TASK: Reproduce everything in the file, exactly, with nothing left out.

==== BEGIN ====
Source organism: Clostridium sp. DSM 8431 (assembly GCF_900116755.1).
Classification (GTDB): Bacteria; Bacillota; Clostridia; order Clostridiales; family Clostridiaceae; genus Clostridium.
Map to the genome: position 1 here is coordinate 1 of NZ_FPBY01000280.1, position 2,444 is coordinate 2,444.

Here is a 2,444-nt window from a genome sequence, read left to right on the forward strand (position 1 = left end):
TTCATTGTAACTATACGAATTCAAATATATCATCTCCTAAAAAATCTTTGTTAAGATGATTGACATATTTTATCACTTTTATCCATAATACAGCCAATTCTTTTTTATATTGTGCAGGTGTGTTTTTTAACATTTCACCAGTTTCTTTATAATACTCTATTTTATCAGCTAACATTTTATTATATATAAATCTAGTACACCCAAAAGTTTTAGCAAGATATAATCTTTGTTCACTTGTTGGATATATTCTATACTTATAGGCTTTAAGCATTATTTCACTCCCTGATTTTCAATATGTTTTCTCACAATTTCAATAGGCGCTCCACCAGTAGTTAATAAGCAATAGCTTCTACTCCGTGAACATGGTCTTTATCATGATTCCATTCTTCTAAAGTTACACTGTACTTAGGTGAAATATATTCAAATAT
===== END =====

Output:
Source organism: Clostridium sp. DSM 8431 (assembly GCF_900116755.1).
Classification (GTDB): Bacteria; Bacillota; Clostridia; order Clostridiales; family Clostridiaceae; genus Clostridium.
Map to the genome: position 1 here is coordinate 1 of NZ_FPBY01000280.1, position 2,444 is coordinate 2,444.

Here is a 2,444-nt window from a genome sequence, read left to right on the forward strand (position 1 = left end):
TTCATTGTAACTATACGAATTCAAATATATCATCTCCTAAAAAATCTTTGTTAAGATGATTGACATATTTTATCACTTTTATCCATAATACAGCCAATTCTTTTTTATATTGTGCAGGTGTGTTTTTTAACATTTCACCAGTTTCTTTATAATACTCTATTTTATCAGCTAACATTTTATTATATATAAATCTAGTACACCCAAAAGTTTTAGCAAGATATAATCTTTGTTCACTTGTTGGATATATTCTATACTTATAGGCTTTAAGCATTATTTCACTCCCTGATTTTCAATATGTTTTCTCACAATTTCAATAGGCGCTCCACCAGTAGTTAATAAGCAATAGCTTCTACTCCGTGAACATGGTCTTTATCATGATTCCATTCTTCTAAAGTTACACTGTACTTAGGTGAAATATATTCAAATAT